Lessons in resilience

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Science  02 Mar 2018:
Vol. 359, Issue 6379, pp. 976-979
DOI: 10.1126/science.359.6379.976

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Run by the nongovernmental organization Mercy Corps, the Youth Take Initiative—or, in Arabic, Nubader program—teaches stress management and relationship skills to at-risk 11- to 18-year-olds. Nubader falls into a booming category called psychosocial support; interventions are as diverse as play therapy, parenting courses, and mindfulness training, and they've flourished across more than a dozen countries. Many aim to enhance the resilience of children affected by war and other disasters. The question is, do they work? In 2015, scientists recruited more than 800 teenage boys and girls in northern Jordan, half of them Syrian refugees and the other half Jordanians living in the area, to help put Nubader to the test. It's part of a broader effort to pinpoint which resilience interventions work for which community. With hundreds of millions of young people living in countries riven by armed conflict, finding ways to support them has never been more urgent.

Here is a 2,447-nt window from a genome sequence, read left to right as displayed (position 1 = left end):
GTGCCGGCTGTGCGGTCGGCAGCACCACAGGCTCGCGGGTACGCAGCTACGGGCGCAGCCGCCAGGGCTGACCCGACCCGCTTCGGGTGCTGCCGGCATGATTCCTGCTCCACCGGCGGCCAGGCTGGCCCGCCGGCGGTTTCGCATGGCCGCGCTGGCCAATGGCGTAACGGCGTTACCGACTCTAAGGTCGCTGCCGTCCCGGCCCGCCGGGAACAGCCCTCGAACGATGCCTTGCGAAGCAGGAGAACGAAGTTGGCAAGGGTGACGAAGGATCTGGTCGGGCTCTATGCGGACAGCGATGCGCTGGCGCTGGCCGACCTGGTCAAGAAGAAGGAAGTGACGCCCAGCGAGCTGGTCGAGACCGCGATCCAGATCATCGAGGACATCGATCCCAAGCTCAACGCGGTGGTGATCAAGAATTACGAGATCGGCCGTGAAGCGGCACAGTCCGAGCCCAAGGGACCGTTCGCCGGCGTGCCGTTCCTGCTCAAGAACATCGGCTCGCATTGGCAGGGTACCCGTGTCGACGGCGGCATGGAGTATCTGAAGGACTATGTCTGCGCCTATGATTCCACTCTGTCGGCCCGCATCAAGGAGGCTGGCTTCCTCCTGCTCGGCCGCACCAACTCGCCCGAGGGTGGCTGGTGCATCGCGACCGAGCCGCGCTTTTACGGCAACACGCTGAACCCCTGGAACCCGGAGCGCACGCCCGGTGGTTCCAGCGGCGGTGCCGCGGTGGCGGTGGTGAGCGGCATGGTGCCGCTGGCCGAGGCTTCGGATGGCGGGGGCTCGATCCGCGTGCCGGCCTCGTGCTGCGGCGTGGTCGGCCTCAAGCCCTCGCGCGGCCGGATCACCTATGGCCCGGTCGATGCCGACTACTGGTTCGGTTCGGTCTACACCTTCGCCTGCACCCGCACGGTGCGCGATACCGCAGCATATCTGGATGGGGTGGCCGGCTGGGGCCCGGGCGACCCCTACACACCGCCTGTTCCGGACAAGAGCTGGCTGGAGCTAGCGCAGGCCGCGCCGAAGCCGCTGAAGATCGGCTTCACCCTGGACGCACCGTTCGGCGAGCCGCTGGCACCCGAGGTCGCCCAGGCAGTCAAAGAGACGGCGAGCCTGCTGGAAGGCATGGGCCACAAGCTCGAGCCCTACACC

• Reporting for this project was supported by a Rosalynn Carter Fellowship for Mental Health Journalism.